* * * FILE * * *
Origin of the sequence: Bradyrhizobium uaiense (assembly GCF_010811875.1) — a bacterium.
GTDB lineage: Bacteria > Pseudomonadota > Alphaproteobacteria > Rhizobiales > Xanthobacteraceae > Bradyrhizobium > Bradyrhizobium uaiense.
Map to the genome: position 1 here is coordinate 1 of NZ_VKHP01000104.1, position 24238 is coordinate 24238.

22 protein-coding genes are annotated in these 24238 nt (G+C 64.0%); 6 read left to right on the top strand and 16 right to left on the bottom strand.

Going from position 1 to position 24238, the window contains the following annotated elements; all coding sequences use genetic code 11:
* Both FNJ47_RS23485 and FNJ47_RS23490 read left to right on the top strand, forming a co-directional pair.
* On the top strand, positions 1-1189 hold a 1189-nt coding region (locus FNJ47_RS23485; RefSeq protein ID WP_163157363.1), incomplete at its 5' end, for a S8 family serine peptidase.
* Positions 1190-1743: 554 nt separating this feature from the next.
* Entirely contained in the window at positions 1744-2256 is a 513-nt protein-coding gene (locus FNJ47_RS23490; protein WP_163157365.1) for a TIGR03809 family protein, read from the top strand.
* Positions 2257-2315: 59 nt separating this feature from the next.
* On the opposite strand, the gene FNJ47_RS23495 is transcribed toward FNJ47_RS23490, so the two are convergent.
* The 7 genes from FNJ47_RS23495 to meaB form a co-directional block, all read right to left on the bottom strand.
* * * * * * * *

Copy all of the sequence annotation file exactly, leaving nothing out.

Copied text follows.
Origin of the sequence: Bradyrhizobium uaiense (assembly GCF_010811875.1) — a bacterium.
GTDB lineage: Bacteria > Pseudomonadota > Alphaproteobacteria > Rhizobiales > Xanthobacteraceae > Bradyrhizobium > Bradyrhizobium uaiense.
Map to the genome: position 1 here is coordinate 1 of NZ_VKHP01000104.1, position 24238 is coordinate 24238.

22 protein-coding genes are annotated in these 24238 nt (G+C 64.0%); 6 read left to right on the top strand and 16 right to left on the bottom strand.

Going from position 1 to position 24238, the window contains the following annotated elements; all coding sequences use genetic code 11:
* Both FNJ47_RS23485 and FNJ47_RS23490 read left to right on the top strand, forming a co-directional pair.
* On the top strand, positions 1-1189 hold a 1189-nt coding region (locus FNJ47_RS23485; RefSeq protein ID WP_163157363.1), incomplete at its 5' end, for a S8 family serine peptidase.
* Positions 1190-1743: 554 nt separating this feature from the next.
* Entirely contained in the window at positions 1744-2256 is a 513-nt protein-coding gene (locus FNJ47_RS23490; protein WP_163157365.1) for a TIGR03809 family protein, read from the top strand.
* Positions 2257-2315: 59 nt separating this feature from the next.
* On the opposite strand, the gene FNJ47_RS23495 is transcribed toward FNJ47_RS23490, so the two are convergent.
* The 7 genes from FNJ47_RS23495 to meaB form a co-directional block, all read right to left on the bottom strand.